A few months back I reviewed the premiere issue of the new Green Hornet series from Dynamite Entertainment. I was immediately enthralled with the book. I had never been a huge fan of the character really – I was not a huge fan of the recent movie nor the old 1960′s TV series – but I had enjoyed listening to the old radio serials from the 1930s. As I mentioned in my earlier review, with Mark Waid’s name attached, I had to give the title a try. Immediately after reading that first issue, I added it to my pull list. And I am absolutely glad that I did.
Mark Waid continues to weave an engaging tale with a character who is almost as old as Superman. His character is attempting to straddle both sides of the fence – crime fighter and underworld ringleader – and still maintain his human persona of Britt Reid, publisher of the Daily Sentinel newspaper. Where many heroes from that era were newspaper men, Reid runs his own paper… but has no super powers at all. He simply has the training, the skill, and the need to do what needs to be done (very Batman-esque) but also has assistance with his employee/partner, Kato. What Waid has done has made Kato an incredibly enduring character to me. In the older radio serials, he was Britt’s servant, as he also was in the old 1960s TV show. Here, he also doubles as Britt’s moral center. When he feels Britt crosses the line, he cannot bear to be a part of things and he stands up to our “hero”. This is a strength of Mark Waid – not only does he focus upon the title character in his stories, but he also focuses on what some may consider “secondary” characters. He makes us care about everyone and give personas to each individual, even those who only stick around for an issue or 2. This is something that I have always admired about this writer and that alone makes the entire story that much more entertaining and endearing to the reader.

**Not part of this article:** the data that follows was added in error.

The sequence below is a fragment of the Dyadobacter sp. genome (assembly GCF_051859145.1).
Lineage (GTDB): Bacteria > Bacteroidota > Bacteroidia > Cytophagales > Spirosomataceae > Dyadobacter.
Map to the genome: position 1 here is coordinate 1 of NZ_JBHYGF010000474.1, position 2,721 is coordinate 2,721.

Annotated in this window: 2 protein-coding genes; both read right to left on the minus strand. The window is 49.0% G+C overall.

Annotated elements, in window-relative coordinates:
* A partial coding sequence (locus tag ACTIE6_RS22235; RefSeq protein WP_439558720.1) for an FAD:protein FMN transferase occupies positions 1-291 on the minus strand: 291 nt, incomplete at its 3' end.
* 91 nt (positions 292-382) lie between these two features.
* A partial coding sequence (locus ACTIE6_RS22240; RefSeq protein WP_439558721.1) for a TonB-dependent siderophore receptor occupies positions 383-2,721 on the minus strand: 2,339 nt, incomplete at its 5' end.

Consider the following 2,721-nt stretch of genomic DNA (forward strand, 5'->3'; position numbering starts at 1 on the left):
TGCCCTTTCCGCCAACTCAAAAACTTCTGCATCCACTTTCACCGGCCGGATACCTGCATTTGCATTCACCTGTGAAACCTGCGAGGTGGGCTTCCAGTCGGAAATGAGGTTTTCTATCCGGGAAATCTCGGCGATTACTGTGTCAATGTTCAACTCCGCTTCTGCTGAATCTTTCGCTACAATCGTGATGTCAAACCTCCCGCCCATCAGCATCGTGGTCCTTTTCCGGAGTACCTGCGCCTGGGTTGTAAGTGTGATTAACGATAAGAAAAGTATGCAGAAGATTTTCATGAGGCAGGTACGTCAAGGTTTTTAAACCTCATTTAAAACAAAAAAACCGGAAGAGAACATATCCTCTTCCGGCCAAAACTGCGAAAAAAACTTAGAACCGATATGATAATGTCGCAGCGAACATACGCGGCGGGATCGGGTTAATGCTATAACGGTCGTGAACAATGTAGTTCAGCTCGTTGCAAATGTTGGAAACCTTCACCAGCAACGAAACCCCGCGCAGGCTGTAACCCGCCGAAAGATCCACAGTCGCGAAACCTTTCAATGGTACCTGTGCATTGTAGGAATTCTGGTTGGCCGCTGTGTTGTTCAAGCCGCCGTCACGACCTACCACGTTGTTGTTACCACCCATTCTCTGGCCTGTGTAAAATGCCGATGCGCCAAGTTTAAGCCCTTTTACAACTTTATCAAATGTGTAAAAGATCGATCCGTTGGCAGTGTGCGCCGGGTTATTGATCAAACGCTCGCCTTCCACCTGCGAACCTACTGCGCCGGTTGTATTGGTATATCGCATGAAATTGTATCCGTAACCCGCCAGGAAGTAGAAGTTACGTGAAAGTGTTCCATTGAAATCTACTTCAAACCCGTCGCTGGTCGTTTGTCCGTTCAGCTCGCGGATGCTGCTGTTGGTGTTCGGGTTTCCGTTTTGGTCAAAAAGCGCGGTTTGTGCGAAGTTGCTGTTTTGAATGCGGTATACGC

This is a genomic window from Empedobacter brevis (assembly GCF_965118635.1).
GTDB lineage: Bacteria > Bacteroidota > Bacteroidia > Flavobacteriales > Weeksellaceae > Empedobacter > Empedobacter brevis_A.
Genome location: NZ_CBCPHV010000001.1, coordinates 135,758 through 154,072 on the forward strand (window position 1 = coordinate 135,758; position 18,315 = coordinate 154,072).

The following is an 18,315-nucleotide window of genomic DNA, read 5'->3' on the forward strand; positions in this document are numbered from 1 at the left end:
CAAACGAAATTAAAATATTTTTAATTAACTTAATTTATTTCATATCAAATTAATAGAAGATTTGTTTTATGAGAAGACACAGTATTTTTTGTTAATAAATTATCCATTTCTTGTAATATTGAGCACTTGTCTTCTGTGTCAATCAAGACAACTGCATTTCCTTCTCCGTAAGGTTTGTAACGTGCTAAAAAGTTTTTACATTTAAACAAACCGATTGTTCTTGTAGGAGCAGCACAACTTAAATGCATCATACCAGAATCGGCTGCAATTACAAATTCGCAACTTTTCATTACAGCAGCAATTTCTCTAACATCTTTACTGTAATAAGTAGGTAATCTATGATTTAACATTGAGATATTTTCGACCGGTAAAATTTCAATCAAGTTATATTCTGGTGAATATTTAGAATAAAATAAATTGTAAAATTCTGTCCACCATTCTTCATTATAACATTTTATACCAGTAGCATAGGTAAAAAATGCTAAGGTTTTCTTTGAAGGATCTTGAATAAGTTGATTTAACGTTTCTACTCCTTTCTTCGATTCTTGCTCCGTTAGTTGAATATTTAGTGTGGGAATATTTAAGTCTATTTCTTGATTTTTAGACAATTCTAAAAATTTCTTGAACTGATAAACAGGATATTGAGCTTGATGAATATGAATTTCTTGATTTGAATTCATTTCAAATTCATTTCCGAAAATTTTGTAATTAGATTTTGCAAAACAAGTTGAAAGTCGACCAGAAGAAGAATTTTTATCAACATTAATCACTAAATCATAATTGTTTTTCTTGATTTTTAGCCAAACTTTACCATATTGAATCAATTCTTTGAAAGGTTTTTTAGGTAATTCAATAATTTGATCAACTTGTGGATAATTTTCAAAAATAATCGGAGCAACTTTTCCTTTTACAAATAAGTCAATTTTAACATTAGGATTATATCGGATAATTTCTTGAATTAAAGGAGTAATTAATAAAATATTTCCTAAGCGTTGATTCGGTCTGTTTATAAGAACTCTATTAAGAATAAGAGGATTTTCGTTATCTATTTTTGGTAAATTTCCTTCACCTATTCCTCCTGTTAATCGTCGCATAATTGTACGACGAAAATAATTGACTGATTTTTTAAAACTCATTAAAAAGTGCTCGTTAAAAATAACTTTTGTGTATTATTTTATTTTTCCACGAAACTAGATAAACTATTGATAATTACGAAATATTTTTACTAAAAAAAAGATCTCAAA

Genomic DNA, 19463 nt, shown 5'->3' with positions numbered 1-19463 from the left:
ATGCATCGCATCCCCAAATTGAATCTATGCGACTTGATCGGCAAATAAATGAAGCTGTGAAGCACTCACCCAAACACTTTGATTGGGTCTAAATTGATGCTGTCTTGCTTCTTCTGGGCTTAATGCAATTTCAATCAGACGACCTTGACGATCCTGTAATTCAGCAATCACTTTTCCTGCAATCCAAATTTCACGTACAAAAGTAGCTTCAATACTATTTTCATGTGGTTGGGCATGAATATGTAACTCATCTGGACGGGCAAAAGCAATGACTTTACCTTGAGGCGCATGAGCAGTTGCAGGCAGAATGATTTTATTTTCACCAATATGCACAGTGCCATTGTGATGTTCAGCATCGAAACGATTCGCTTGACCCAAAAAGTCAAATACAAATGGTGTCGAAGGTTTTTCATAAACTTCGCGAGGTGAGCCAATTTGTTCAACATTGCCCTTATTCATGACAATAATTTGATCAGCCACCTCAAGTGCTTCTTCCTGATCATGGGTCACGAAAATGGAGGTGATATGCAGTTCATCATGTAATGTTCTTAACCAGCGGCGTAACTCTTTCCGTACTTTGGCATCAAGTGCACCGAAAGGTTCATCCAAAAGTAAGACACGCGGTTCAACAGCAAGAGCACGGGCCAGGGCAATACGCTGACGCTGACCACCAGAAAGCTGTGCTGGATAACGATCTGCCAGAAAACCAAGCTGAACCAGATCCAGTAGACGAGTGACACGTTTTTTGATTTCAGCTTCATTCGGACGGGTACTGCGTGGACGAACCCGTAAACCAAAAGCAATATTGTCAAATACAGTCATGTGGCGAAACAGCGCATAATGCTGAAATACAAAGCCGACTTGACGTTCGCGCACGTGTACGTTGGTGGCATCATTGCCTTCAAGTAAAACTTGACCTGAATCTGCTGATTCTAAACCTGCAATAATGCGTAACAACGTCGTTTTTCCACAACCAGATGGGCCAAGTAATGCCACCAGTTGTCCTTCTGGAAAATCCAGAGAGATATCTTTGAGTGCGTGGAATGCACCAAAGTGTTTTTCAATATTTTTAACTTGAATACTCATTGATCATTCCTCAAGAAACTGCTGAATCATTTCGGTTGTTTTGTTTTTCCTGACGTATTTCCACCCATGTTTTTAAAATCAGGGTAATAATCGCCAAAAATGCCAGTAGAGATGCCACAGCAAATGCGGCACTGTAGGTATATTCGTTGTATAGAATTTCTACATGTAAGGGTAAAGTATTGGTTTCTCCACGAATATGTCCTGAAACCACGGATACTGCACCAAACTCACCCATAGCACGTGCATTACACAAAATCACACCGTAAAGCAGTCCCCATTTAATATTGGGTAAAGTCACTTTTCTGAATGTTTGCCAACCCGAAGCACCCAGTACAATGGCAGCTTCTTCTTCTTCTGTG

The artist on the book is Daniel Indro, whom I am not the most familiar with but thoroughly enjoyed here. As this story takes place back in the 1930s time period, Indro gives us the visuals that help us journey to that time. Many, like myself, only know of know of that era through stories such as this one and Indro does a great job in transporting us there. The automobiles look like they are from the era; the darkness in the city streets gives us the feeling of the dirtiness one would expect from the time period… The city scenes are downright amazing with what I would expect. But what I feel makes Indro an even greater artist is that every character looks unique. You can see the characters and you know who they are. With the work that Indro has put into this issue – as both penciler and inker – we get a visually stunning issue.
Now, I tend to not try to delve into spoilers for the stories I review that much anymore. I’m not going to do that here, either. I will say, though, that this is one of the best books I have read and experienced in a long time. It has a captivating storyline, it has character development (including the secondary level of characters – even those who don’t quite make the cut as long-term supporting characters), and it has a visual presence that is one of the best I have seen in recent months. There are many great artists that I love to see, but very few that I think could do justice to this style of a story. It’s a superhero story without super powers – and that’s what makes these pulp characters so enthralling. This is why I am loving the Dynamite line of books with the pulp hero era – the quality of the stories are some of the best I have read in a long time and this quality is what has me experiencing more of the Dynamite line on a monthly basis.